“We can just bomb them away or use napalm bomb to burn everything, but then, we will not be any different from them if we do that,” he said.
Army 1st Division spokesperson, Lt. Col. Jo-ar Herrera said there were indications that Omarkhayam Maute had been killed “in one of the four conflict areas that we have been talking about,” referring to the villages of Lilod, Raya Madaya, Marinaut and Bangolo.
Herrera said they still could not categorically say if Omarkhayam was indeed killed “because we do not have the body.”
“We can’t say what day he was killed, what caliber (of firearms) had killed him or where was the cadaver buried. But we have been reporting as early as two weeks ago that he was a fatality. There’s a strong indication and we continue to make validations,” Herrera said.
As this developed, Herrera said the military continued to seize more areas from the extremists, who are now numbering between 90 to 100 fighters. “We have killed a large number of them so their size had shrunk,” he said.
But Herrera maintained the military could not say when the fighting would end.
“We did not establish or say anything on deadlines. Our goal is to continue our combat clearing operations. Our battlefield is very fluid and dynamic. Every day, the location of the enemy changes,” he said.
Airstrikes continued on Friday, and soldiers continued their push into the enemy location inside the city. Herrera said the terrorists were now “desperate because their area continues to diminish.”
“They continue to use the hostages as human shields and they maximized their use of explosives to slow us down,” he said.
Local officials involved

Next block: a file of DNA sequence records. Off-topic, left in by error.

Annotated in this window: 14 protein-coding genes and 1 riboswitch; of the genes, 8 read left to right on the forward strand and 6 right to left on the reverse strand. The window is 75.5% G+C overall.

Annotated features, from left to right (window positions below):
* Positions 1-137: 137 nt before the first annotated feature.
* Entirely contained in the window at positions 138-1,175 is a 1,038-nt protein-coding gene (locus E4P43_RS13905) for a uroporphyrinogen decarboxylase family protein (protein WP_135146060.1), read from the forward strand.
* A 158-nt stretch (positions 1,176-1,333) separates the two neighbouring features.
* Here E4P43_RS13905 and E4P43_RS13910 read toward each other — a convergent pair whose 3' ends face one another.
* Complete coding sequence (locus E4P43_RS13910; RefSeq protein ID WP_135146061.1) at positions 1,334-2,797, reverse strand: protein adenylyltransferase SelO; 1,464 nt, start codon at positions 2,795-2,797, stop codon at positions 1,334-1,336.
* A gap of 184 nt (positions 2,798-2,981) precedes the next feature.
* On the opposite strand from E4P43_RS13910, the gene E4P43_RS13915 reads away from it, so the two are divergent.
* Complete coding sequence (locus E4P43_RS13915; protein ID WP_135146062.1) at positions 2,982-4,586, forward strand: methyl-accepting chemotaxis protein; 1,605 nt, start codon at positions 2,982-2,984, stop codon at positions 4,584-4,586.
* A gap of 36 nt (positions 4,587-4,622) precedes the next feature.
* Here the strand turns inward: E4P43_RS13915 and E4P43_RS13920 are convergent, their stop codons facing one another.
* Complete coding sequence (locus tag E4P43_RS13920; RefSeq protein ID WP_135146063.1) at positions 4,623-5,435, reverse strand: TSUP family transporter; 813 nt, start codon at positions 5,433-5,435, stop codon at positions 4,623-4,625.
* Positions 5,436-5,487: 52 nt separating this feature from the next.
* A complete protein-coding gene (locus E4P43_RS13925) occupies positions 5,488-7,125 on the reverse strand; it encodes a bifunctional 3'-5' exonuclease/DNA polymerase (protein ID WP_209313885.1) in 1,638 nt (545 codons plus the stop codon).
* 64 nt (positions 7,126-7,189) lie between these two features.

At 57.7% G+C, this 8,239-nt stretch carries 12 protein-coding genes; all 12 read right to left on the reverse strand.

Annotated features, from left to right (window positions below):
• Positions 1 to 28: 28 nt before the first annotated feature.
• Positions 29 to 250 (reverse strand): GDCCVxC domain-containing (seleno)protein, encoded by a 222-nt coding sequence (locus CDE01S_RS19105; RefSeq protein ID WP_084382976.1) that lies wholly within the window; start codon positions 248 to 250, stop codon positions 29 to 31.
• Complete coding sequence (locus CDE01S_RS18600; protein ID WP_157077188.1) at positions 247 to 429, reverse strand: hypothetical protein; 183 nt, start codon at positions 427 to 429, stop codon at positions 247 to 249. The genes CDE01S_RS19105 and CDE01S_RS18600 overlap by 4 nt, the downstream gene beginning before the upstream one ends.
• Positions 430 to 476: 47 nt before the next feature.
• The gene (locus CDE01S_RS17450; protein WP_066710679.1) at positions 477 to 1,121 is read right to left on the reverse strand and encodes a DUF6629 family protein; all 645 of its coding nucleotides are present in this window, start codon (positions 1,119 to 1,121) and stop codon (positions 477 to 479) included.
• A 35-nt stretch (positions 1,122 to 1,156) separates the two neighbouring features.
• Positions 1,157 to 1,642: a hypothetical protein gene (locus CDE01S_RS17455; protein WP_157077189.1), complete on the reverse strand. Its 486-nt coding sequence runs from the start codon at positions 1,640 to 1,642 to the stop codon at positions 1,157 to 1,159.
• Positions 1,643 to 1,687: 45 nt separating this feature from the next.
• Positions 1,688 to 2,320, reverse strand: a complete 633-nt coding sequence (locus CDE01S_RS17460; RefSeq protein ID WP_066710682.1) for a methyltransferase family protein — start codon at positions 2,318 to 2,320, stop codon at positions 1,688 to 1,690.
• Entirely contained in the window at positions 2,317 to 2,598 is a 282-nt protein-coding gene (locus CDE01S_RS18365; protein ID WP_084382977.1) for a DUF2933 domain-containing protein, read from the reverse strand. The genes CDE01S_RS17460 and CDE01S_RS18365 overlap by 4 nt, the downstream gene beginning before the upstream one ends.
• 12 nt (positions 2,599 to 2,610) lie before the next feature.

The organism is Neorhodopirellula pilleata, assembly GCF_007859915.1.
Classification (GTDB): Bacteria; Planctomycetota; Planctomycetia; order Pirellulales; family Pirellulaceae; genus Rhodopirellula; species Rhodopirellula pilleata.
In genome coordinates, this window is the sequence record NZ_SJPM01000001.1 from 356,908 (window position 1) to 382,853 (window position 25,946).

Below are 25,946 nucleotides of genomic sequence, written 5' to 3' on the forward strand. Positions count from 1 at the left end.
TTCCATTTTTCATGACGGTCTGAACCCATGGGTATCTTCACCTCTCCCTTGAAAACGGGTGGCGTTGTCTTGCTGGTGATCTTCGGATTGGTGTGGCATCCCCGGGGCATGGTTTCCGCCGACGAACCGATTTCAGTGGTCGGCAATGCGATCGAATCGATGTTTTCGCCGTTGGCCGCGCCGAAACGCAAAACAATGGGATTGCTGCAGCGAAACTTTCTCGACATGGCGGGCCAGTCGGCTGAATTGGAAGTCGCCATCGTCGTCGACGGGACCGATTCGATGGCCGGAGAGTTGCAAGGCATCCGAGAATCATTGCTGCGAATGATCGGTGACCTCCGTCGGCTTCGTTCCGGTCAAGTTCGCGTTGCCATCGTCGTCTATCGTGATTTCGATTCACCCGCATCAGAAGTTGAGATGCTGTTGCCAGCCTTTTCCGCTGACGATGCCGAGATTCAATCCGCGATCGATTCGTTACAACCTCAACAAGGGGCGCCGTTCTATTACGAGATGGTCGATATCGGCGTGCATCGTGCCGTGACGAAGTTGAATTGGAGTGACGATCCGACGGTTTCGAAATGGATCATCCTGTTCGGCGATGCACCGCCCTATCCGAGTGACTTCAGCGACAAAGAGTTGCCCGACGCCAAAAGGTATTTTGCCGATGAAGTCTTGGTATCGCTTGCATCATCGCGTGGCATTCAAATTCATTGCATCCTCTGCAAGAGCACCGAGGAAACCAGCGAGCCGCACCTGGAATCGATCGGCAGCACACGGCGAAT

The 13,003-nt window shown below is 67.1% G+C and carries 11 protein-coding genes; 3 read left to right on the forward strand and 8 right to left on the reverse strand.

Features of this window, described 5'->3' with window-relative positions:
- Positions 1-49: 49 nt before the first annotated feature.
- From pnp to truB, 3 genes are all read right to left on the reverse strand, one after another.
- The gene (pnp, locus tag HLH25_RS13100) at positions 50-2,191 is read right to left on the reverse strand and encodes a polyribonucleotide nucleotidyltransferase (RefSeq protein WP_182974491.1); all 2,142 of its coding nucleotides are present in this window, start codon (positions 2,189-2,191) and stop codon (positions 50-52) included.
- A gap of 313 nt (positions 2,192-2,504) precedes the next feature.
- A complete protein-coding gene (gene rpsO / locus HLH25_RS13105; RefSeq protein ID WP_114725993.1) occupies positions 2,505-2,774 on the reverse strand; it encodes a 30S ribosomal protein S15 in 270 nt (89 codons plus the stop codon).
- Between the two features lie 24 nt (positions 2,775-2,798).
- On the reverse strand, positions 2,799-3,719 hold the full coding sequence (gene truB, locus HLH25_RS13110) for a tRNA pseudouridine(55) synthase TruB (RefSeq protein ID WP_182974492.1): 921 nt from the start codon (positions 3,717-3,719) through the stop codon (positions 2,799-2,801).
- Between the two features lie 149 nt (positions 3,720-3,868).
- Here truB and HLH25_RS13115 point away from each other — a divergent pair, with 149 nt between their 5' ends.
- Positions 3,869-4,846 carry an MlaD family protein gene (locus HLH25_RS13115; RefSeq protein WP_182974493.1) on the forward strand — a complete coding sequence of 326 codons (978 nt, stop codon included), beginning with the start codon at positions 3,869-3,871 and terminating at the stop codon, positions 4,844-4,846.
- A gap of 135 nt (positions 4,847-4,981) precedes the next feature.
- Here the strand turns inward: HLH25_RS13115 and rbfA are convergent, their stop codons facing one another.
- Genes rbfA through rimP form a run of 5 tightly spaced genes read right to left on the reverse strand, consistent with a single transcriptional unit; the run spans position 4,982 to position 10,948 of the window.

Also on Friday, government security forces recovered about 2 kilograms of “shabu” from the house of a former mayor who was also tagged as a supporter of the Maute gunmen.
Chief Insp. William Santos of Philippine Drug Enforcement Group for Mindanao, told reporters the shabu, with an estimated street value of P10 million, was recovered around
10 a.m. from the house of former Marawi Mayor Omar Solitaio Ali.
Santos said Ali was suspected to be a financier of the Maute group.
Ali’s brother, Fahad Salic, also a former mayor of Marawi, was arrested in Misamis Oriental on June 7.
In Pantao Ragat in Lanao del Norte, Mayor Lacson Lantud said he wasn’t surprised to learn that his brother, Hata Macabanding Lantud, was arrested in August along with some Maute members.
“Prior to that, he was talking to my wife Eleonor. My wife thought of calling him for a vacation travel to Vigan. But my wife got surprised when he said he was not in Manila but in Butig (Lanao del Sur) and he was in the middle of a firefight between soldiers and the Maute,” Lantud told the Inquirer.
He said it remained a puzzle how his brother was convinced to join in the fight.
Lantud said Hata, a graduate of the Philippine School of Business Administration in Manila, had just passed the board exams for public accountants then and they did not know the reason behind his joining the terrorist group.
“We didn’t have any clue that he had been radicalized. The months before that, we even regularly saw him in Manila and we didn’t see any indication. I helped him go through college and he was close to me,” Lantud said.
He said that when news came to them that eight Maute members, who were transporting explosives, had been arrested in the village of Nanagun in Lumbayanague, Lanao del Sur—they still had no idea that Hata was among them. —WITH A REPORT FROM AP
Inquirer calls for support for the victims in Marawi City
Responding to appeals for help, the Philippine Daily Inquirer is extending its relief to victims of the attacks in Marawi City